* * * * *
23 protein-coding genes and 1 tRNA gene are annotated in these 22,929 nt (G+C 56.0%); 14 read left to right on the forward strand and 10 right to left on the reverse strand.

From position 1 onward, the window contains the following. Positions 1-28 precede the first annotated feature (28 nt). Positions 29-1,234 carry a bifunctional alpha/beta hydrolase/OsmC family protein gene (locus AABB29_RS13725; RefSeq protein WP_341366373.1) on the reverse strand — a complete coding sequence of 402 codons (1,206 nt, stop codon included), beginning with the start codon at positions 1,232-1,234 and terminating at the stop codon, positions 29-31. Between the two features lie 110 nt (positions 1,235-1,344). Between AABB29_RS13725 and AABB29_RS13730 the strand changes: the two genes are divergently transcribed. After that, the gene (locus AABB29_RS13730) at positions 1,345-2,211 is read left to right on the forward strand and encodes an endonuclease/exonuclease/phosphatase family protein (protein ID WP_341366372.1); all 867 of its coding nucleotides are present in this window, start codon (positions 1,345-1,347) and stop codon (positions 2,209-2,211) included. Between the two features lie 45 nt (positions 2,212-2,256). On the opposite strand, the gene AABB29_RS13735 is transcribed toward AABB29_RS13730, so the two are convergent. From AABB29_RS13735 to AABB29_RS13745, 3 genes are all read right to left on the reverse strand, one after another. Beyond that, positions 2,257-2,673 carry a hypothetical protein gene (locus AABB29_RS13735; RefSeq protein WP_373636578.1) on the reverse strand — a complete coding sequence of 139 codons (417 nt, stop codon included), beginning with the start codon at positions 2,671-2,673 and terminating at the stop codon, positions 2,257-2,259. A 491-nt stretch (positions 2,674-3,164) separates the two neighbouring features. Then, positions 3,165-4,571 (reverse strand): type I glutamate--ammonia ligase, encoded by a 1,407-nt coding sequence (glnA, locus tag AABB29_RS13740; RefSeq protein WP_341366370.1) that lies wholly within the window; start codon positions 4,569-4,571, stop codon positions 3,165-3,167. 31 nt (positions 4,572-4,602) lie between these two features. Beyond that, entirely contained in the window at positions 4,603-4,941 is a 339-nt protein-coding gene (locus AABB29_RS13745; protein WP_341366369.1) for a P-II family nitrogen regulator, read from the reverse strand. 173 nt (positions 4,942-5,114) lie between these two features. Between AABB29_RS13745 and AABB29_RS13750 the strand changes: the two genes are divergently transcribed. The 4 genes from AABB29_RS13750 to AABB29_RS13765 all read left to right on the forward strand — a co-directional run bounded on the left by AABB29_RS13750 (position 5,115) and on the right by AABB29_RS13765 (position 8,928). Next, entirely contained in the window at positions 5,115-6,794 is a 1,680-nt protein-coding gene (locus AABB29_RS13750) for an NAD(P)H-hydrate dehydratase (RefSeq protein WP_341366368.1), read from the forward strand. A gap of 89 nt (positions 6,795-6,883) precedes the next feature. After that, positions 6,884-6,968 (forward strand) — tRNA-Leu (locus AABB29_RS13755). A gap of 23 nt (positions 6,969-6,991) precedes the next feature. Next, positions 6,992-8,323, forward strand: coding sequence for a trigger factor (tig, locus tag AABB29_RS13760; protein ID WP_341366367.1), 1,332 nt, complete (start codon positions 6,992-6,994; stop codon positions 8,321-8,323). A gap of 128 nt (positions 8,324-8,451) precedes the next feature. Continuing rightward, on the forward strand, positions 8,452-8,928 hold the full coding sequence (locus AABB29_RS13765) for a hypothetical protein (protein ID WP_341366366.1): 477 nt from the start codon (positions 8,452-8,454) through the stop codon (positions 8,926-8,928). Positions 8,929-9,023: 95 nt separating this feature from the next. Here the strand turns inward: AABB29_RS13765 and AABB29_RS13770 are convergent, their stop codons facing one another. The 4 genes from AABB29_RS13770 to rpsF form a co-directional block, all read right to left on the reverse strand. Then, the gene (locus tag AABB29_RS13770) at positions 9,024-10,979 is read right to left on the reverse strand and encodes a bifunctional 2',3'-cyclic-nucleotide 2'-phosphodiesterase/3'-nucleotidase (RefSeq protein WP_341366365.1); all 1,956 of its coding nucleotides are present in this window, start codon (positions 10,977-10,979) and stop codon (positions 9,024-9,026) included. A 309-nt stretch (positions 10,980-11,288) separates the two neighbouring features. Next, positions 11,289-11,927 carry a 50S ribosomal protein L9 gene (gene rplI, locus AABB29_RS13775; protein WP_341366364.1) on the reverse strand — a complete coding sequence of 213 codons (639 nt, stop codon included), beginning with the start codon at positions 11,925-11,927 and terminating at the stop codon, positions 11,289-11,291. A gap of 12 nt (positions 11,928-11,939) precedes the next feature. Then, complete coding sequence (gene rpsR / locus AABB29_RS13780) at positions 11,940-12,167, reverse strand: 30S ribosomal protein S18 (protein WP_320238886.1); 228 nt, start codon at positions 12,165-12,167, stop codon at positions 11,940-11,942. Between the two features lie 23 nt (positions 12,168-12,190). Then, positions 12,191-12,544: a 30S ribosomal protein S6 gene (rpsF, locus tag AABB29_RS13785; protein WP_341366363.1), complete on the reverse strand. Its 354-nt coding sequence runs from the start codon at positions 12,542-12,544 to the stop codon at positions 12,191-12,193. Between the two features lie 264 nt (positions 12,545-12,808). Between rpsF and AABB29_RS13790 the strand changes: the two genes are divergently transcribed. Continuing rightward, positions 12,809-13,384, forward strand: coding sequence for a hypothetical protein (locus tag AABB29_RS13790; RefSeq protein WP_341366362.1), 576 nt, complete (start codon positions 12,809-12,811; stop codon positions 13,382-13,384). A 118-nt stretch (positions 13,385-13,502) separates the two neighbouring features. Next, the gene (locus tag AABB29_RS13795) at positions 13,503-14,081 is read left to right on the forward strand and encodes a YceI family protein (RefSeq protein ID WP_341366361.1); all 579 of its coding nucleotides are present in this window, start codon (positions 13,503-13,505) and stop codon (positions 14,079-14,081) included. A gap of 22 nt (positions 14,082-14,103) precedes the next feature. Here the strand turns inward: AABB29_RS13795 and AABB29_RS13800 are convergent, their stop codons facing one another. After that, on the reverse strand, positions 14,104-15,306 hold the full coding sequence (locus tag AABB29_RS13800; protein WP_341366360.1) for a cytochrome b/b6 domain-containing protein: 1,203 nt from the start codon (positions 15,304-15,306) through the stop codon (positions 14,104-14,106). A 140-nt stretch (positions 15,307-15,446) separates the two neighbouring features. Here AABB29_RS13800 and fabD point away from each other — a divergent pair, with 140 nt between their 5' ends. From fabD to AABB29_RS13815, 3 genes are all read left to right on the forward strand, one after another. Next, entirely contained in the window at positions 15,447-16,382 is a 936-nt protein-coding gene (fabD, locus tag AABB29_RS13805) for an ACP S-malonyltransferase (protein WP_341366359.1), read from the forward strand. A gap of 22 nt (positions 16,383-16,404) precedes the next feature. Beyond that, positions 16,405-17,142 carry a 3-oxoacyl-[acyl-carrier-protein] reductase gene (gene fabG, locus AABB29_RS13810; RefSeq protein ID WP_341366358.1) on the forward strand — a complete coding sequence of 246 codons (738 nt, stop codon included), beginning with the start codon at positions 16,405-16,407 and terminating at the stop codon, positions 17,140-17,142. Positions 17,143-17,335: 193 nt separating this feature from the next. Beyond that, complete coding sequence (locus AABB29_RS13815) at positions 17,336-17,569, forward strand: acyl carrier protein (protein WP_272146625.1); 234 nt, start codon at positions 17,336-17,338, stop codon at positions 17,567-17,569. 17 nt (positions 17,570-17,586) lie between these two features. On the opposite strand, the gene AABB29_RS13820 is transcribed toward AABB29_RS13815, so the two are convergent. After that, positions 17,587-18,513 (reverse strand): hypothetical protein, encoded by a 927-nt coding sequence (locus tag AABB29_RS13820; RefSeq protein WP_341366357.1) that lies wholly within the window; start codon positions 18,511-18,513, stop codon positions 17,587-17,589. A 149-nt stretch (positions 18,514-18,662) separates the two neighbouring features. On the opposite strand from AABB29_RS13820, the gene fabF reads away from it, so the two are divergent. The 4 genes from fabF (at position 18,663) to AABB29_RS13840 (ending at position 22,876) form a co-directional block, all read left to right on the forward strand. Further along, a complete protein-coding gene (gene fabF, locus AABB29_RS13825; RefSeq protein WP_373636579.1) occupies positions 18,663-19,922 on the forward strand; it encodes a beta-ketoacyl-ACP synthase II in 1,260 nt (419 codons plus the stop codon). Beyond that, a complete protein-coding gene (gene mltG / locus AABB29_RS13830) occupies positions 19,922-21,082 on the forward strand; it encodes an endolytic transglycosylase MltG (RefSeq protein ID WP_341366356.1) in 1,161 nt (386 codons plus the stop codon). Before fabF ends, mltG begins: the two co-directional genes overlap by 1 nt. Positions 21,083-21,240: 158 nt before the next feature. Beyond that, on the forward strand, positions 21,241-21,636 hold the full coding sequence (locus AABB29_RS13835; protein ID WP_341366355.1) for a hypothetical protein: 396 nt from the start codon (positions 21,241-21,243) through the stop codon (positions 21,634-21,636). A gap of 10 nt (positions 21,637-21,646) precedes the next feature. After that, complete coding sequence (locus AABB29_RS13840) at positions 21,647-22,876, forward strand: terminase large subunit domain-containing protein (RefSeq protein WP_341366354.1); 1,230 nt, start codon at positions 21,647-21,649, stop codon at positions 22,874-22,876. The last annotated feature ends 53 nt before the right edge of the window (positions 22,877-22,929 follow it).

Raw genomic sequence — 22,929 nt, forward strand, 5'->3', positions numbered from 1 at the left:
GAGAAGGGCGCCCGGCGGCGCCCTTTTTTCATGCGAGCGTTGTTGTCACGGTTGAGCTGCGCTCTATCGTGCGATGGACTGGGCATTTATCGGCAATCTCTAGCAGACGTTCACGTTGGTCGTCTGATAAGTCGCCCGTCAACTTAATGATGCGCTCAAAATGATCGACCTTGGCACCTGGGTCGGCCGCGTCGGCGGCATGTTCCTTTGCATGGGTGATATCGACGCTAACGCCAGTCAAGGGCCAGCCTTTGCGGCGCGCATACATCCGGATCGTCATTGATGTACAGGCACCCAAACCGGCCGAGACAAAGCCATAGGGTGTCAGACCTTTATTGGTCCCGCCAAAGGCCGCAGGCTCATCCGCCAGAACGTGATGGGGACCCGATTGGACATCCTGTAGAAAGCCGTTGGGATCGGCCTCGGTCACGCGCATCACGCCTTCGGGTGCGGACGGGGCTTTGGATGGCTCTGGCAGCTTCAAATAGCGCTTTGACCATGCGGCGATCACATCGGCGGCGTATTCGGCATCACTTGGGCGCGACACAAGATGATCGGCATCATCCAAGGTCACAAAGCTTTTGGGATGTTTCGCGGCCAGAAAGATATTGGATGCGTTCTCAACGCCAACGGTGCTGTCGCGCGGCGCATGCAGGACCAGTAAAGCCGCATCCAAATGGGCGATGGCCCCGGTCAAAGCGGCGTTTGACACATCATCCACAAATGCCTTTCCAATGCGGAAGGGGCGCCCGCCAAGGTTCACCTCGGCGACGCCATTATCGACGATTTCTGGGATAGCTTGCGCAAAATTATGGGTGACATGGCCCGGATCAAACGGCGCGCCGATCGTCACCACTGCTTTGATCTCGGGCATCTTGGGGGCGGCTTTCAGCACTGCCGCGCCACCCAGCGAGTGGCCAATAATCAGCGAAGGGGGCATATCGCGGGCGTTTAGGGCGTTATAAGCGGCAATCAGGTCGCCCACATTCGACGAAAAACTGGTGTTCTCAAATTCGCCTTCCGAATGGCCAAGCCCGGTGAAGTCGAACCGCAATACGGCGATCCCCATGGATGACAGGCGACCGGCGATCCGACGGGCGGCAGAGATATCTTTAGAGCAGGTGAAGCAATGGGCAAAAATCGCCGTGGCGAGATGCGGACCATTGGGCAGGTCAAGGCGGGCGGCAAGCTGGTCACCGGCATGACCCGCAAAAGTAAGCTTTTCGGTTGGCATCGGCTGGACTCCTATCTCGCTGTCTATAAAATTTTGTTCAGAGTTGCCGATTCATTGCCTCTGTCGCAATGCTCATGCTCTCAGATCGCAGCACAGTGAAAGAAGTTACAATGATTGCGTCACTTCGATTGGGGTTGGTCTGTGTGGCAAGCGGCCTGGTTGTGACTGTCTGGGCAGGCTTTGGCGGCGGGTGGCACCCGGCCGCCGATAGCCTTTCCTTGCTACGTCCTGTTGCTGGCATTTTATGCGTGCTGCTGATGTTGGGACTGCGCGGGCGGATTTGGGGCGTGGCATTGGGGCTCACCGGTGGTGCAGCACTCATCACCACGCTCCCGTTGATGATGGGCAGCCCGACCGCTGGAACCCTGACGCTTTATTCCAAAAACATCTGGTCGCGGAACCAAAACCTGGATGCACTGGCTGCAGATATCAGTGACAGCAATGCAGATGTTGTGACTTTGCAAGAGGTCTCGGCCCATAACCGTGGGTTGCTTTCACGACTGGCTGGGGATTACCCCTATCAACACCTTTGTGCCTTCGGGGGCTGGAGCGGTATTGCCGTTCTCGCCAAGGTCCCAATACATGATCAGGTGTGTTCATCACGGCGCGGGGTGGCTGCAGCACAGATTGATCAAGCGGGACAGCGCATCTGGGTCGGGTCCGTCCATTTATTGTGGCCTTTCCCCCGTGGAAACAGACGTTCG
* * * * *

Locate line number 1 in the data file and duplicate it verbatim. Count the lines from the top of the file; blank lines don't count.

23 protein-coding genes and 1 tRNA gene are annotated in these 22,929 nt (G+C 56.0%); 14 read left to right on the forward strand and 10 right to left on the reverse strand.